Rasmus Lerdorf is the founder of PHP programming language. We met him during his Keynote at Codemotion Milan, where he answered our questions on the future of PHP 🙂
Going all the way back to the beginning of the Web in 1993 and then how it has progressed over the years, I am going to talk about how PHP came to be. That part will be somewhat technical, but in order for someone to work on the same project for over 20 years there has to be something beyond just technical challenges which will lead me to what motivates meand by extension what is likely to motivate other developers.
It is not really a general-purpose language. It is still heavily web-centric. My personal feelings about it is that it is a useful tool that allows people to do amazing things. But PHP itself is still just a tool. Like a hammer. Not all that exciting. What is exciting is what people build with that hammer.
I have been critical in the past about monolithic frameworks that had way to much overhead. We work hard to make PHP fast so it can be frustrating to see it bogged down by excessive framework code. My normal advice is to pick a targeted framework if possible. Like WordPress if your problem looks like a blog, or Drupal if it is a content-management problem. If your problem is more general, choose components from modular frameworks such that you are only using the parts you need. The Composer package manager makes this quite easy to do these days.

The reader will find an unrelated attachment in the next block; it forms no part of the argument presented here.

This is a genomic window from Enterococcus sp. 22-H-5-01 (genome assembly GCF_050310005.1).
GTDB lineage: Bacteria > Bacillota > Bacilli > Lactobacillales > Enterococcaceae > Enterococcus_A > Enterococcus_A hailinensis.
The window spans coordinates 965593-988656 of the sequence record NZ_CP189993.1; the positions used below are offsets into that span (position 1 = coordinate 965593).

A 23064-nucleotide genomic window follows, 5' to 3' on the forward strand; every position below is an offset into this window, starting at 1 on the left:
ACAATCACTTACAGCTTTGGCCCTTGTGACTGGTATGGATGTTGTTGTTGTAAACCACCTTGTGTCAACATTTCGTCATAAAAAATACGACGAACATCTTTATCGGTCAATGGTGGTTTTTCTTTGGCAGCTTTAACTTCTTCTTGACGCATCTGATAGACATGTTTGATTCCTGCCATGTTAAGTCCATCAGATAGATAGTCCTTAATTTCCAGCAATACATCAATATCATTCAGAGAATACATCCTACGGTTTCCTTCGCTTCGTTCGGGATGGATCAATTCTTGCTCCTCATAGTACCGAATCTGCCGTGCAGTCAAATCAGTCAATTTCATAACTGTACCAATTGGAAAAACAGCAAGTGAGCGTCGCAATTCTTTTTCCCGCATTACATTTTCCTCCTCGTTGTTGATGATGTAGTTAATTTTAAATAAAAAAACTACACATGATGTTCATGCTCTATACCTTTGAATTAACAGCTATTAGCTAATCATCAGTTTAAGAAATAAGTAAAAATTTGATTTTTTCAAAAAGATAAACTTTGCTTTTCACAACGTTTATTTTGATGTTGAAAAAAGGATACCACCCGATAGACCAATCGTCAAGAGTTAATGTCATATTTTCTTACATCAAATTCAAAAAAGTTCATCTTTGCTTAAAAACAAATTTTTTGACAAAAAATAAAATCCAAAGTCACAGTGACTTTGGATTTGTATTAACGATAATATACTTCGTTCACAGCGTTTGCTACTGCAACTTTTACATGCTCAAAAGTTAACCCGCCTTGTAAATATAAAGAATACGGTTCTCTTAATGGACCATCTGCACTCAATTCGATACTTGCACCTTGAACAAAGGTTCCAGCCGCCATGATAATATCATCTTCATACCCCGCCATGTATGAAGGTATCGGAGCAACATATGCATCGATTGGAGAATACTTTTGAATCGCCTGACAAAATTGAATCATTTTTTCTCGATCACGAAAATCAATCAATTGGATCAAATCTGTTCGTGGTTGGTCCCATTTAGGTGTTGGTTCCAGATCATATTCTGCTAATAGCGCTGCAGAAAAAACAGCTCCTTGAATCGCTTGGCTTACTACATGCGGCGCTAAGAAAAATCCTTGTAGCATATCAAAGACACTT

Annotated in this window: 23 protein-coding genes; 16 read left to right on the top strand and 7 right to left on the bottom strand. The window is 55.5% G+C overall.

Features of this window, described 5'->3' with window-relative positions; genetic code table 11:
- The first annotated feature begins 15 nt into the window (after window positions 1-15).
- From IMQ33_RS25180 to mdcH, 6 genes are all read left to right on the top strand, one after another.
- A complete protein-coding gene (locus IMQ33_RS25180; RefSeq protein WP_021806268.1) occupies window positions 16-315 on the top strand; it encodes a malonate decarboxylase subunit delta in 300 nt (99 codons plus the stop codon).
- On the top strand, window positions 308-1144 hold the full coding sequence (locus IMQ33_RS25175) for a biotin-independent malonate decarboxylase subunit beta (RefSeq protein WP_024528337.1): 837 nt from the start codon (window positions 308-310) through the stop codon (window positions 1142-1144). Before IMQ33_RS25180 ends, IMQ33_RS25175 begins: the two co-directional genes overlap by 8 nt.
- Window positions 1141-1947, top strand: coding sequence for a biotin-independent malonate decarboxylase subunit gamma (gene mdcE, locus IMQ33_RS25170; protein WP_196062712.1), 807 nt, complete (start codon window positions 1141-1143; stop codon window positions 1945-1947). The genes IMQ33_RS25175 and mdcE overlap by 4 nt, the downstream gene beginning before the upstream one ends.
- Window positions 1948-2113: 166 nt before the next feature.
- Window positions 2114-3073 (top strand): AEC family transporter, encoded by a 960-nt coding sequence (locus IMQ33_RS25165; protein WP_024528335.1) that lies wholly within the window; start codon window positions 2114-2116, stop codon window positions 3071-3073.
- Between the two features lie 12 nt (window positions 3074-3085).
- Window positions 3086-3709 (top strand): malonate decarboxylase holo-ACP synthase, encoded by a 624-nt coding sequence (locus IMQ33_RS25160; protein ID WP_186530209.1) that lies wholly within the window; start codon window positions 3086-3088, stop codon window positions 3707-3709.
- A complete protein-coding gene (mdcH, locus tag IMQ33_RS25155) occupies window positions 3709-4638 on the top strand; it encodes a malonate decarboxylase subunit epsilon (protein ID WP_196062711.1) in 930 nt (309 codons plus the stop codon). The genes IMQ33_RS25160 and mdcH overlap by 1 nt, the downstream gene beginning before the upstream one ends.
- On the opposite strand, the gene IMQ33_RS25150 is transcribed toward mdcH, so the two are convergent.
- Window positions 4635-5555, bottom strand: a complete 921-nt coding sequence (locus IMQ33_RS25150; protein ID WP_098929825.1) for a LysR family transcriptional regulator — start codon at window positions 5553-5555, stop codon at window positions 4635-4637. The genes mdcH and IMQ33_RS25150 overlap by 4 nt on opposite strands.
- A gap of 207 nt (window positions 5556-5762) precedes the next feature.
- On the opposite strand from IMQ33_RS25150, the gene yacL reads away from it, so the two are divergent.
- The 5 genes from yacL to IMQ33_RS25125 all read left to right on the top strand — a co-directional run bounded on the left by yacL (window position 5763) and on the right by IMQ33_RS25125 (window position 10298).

OOP in PHP is quite complete. There will be tweaks here and there and we might do something about turning resources into objects at some point in the future, but I see no major changes coming in this area.
Are you interested in learning more about Rasmus Lerdorf? Check the recording of his inspiring Keynote!